In his eulogy, Rivlin said Naama Henkin had sent him a letter after the murder of Danny Gonen, 25, in a June terror attack in the West Bank, and signed it “A citizen who cares.”

“I replied to you. I told you that the land is ours in its entirety, and under our sovereignty it is our responsibility to see to its security and the security of our citizens,” he continued. I promised that I would continue to embrace the terror victims and visit every home in which the lights have been extinguished forever. I didn’t think, it didn’t occur to me, that your light would go out, and I, we, would embrace your children.”

The president said settlement construction in the West Bank would continue. “We didn’t build because of terror, and we won’t stop building because of it,” he remarked.

The car in which Israeli couple Naama and Eitam Henkin were shot dead in a terror attack near the West Bank settlement of Itamar on Thursday, October 1, 2015. (Courtesy United Hatzalah)
The car in which Israeli couple Naama and Eitam Henkin were shot dead in a terror attack near the West Bank settlement of Itamar on Thursday, October 1, 2015. (Courtesy United Hatzalah)

Eitam Henkin was the son of Rabbi Yehuda and Chana Henkin, who moved to Israel from the United States in the 1970s. His mother, Chana, runs the Nishmat institute, a Jewish learning institution that was one of the first to teach women Talmud and Jewish law. Rabbi Henkin, a noted Torah scholar and author of several volumes of responsa, also serves as the school’s Jewish law authority.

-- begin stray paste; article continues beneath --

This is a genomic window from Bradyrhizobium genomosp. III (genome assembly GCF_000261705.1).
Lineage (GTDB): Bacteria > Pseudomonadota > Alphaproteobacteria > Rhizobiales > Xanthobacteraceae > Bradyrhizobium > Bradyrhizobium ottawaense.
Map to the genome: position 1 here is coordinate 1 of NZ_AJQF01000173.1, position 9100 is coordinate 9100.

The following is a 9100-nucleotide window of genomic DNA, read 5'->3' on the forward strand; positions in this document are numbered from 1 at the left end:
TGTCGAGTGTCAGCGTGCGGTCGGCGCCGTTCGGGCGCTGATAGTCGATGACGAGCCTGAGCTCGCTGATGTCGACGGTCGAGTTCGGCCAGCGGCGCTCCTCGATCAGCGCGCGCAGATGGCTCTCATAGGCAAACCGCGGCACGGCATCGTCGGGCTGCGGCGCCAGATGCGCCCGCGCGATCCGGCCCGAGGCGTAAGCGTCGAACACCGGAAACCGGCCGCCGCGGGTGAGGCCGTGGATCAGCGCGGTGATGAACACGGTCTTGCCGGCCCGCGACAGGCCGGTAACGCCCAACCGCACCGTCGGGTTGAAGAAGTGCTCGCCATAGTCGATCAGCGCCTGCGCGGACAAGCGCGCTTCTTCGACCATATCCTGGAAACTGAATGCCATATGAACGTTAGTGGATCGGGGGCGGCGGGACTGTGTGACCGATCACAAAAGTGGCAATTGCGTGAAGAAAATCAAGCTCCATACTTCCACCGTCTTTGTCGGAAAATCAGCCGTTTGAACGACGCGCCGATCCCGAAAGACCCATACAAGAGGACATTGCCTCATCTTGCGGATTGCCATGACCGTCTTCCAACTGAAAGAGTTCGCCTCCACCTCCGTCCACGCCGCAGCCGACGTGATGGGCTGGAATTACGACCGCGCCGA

“Now we, the grandparents, will raise the children,” Chana Henkin said at the funeral. “Eitam and Naama, we’ll raise them as you would have.”

Eitam’s mother added that her son was “innocent and modest, happy, and idealistic” and praised his writings on matters of Jewish law.

“Since you found your magnificent Naama, I don’t recall you complaining about anything. It was amazing to see the powerful love between the two of you. The total dedication to your children,” she said. “Naama, you entered our family 12 years ago, and from the first moment, we loved you.”

Also Friday, Defense Minister Moshe Ya’alon toured the site of the attack with Israel Defense Forces Chief of Staff Gadi Eisenkot and Shin Bet chief Yoram Cohen and vowed the terrorists would be swiftly caught.

The security forces will “spare no efforts to arrest the killers and their sponsors,” Ya’alon said.

The terrorists fled the scene after the terror attack, prompting an IDF manhunt in the area. A unit within Fatah’s armed wing assumed responsibility for the attack.

Hundreds of Israelis marched near the scene of the shooting, and urged the building of a settlement outpost in the Henkins’ memory, Israel Radio reported.

On Thursday night, a neighbor from the settlement of Neriya, the Henkins’ hometown, described them as a “dream couple.”

“They were a dream couple, who in life and in death were inseparable. Everyone knew that they went everywhere together. They invested a lot in their relationship, in their family, their children,” a neighbor who was identified by her first name, Shlomit, told Ynet. “They were something special, good people, very humble.”